She believes that “people are our asset”. Well-trained and engaged hospital staff are in fact empowered to “do wonderful things”. This also means creating a purpose and meaning for all staff – showing them how they all contribute to better outcomes for their patients. “Whenever we do anything, we should look at how we could add value to our patients, rather than just doing things as a task,” Pang concludes.

It should be a given for any patient to enter a hospital and expect high quality and safe care. As healthcare advances across Asia, patient safety is fast becoming an essential priority of any provider.

Image by KK Women’s and Children’s Hospital

DORSCON Orange Is The New Black

A senior emergency medicine consultant’s experience of dealing with COVID-19 from the frontlines in Singapore.

Singapore, 13 February 2020 – Here we are in Week One of the new national code DORSCON Orange in response to COVID-19. Essentially, the Disease Outbreak Response System Condition reflects the current coronavirus disease 2019 situation. In DORSCON Orange, disease is severe and spreads easily from person and person. The restrictions that come with DORSCON Orange could cause moderate disruption, such as temperature screening and visitor restrictions at hospitals.

In addition to the social advice to stay home if one is sick, maintain good personal hygiene and look out for health advisories which should surely be a daily standard, the only new one is to comply with control measures. OK, that doesn’t sound so bad. On the ground, what’s really happening though? And how did we get to this state?

No holiday cheer
Merry Christmas (25 Dec- 5 Jan)
The Grinch That Stole Christmas Is A Virus

As a healthcare worker in frontline critical care, I have to say, it’s pretty overwhelming. Having worked through Christmas, to throngs of unwell patients, I was almost at the end of my tether. I remember handing a New Year’s Day shift over to a colleague, telling him that there was a zero-bed situation and a long waiting time for minor emergencies. Just then, we received word about an unknown virus originating from Wuhan.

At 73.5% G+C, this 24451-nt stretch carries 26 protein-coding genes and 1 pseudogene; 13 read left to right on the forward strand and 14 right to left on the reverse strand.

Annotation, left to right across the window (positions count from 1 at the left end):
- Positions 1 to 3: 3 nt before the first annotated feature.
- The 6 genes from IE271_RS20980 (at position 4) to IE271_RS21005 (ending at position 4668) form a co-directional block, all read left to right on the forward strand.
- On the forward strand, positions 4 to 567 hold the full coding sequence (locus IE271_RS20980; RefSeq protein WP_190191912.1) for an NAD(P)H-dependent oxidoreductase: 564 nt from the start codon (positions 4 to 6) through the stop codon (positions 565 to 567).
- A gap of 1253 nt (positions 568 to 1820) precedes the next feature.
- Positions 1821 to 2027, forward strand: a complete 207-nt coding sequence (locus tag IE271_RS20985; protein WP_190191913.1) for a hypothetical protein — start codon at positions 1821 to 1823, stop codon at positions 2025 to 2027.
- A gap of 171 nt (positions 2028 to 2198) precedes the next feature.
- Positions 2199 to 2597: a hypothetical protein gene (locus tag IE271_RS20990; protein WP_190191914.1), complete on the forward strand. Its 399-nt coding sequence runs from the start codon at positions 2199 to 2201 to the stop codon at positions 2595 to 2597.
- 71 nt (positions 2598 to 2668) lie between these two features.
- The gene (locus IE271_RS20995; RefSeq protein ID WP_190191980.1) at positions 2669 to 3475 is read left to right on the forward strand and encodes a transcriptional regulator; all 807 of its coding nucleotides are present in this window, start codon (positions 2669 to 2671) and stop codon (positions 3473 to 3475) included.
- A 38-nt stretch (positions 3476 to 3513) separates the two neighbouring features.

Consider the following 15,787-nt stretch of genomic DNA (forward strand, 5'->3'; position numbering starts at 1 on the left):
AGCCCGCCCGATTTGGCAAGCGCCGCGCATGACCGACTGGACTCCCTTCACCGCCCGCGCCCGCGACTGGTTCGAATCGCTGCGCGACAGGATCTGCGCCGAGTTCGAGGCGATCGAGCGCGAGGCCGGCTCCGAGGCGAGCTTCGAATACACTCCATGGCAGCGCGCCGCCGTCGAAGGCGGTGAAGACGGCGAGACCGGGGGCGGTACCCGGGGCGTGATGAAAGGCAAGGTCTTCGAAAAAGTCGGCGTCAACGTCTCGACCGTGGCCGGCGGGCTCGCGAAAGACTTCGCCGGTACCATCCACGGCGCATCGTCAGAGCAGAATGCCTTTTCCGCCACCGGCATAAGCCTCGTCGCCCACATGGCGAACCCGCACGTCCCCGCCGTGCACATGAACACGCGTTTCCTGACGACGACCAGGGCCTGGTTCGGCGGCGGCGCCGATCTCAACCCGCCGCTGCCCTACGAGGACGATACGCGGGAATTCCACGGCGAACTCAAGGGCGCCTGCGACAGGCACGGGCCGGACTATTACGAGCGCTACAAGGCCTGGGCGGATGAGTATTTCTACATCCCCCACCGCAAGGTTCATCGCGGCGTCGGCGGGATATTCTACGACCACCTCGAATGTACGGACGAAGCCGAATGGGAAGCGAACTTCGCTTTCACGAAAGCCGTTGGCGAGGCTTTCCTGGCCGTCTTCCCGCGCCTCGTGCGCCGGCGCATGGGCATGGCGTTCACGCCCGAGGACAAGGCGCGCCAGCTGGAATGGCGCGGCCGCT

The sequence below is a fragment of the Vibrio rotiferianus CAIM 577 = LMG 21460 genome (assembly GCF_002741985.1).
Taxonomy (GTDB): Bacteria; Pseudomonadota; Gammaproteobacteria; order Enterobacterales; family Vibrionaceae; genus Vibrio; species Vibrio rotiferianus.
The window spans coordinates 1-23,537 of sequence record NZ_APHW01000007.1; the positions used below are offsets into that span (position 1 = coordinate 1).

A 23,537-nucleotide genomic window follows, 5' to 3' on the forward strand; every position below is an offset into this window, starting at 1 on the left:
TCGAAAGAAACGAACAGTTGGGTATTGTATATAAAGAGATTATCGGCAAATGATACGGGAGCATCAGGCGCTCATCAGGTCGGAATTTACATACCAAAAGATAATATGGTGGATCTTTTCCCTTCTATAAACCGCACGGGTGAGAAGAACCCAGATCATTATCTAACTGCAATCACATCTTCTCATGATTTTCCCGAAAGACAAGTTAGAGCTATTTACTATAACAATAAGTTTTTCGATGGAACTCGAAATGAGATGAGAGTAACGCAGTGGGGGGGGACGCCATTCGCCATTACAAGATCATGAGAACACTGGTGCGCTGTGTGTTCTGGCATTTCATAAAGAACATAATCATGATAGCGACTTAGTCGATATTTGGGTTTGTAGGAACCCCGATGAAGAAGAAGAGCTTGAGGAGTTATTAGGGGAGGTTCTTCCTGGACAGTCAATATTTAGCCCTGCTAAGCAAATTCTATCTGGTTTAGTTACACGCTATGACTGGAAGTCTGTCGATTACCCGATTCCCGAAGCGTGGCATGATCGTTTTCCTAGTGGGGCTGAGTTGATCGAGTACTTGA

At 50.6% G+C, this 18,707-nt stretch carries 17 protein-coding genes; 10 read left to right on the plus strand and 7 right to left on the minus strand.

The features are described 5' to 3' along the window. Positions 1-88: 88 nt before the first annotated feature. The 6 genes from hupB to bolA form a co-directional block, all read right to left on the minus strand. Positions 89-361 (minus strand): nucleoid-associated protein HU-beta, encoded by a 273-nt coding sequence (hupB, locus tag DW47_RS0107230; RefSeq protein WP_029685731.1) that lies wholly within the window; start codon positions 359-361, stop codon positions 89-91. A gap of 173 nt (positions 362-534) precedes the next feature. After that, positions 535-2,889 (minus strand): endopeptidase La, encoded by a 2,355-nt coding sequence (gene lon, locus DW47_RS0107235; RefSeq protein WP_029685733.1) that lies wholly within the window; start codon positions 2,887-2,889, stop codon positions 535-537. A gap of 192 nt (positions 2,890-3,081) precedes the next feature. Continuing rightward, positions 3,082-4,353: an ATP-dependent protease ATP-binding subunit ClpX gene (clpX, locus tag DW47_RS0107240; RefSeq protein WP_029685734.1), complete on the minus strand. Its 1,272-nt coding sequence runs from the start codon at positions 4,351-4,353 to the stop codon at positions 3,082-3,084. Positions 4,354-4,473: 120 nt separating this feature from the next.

At first, I thought it was a joke, some fake news that would soon be debunked. In fact, my husband & youngest son left for a family holiday in China on the last day of Christmas. I stayed home and monitored the situation from work. Subsequently, news came of mortality & morbidity from patients in China as well as the arrival of the virus in Singapore.

Chinese New Year (25 Jan-8 Feb)
Now In Fashion

By the time Chinese New Year rolled in, we really felt the heat. First of all, with every shift, my colleagues and I were revising new protocols to screen patients, initially just from Wuhan, then from all of mainland China. A plethora of other associations met case definition as well, including contact history and symptoms. We started going for training sessions to put on protective gear which many hadn’t touched since SARS.

Moreover, there were of course our regular patients, including critically ill ones, whom we were now resuscitating with N-95 masks and goggles. I made small jokes about our outfits of the day. These accessories would not pass muster in Next In Fashion! N-95 masks caused zits and the goggles interfered with my eyelashes which are as long as they are fake. In the infectious disease annex, the full gear made us perspire and my hair was hopelessly flat.